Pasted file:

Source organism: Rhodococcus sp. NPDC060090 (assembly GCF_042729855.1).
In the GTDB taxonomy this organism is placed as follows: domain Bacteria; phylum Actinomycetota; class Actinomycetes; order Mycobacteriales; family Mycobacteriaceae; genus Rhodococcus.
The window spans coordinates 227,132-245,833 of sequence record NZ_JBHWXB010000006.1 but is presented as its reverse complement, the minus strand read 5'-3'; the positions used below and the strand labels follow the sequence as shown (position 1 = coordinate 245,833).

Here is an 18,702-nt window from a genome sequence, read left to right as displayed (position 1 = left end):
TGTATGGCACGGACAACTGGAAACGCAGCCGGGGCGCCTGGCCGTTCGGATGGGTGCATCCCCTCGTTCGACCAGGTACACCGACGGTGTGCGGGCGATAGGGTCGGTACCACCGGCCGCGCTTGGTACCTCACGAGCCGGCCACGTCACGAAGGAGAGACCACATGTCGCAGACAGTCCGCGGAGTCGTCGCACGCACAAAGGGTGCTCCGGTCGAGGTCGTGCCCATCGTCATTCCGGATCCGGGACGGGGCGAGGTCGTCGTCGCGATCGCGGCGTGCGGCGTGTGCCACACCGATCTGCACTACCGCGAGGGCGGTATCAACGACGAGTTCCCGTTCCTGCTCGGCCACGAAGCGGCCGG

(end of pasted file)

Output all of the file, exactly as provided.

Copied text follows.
Source organism: Rhodococcus sp. NPDC060090 (assembly GCF_042729855.1).
In the GTDB taxonomy this organism is placed as follows: domain Bacteria; phylum Actinomycetota; class Actinomycetes; order Mycobacteriales; family Mycobacteriaceae; genus Rhodococcus.
The window spans coordinates 227,132-245,833 of sequence record NZ_JBHWXB010000006.1 but is presented as its reverse complement, the minus strand read 5'-3'; the positions used below and the strand labels follow the sequence as shown (position 1 = coordinate 245,833).

Here is an 18,702-nt window from a genome sequence, read left to right as displayed (position 1 = left end):
TGTATGGCACGGACAACTGGAAACGCAGCCGGGGCGCCTGGCCGTTCGGATGGGTGCATCCCCTCGTTCGACCAGGTACACCGACGGTGTGCGGGCGATAGGGTCGGTACCACCGGCCGCGCTTGGTACCTCACGAGCCGGCCACGTCACGAAGGAGAGACCACATGTCGCAGACAGTCCGCGGAGTCGTCGCACGCACAAAGGGTGCTCCGGTCGAGGTCGTGCCCATCGTCATTCCGGATCCGGGACGGGGCGAGGTCGTCGTCGCGATCGCGGCGTGCGGCGTGTGCCACACCGATCTGCACTACCGCGAGGGCGGTATCAACGACGAGTTCCCGTTCCTGCTCGGCCACGAAGCGGCCGG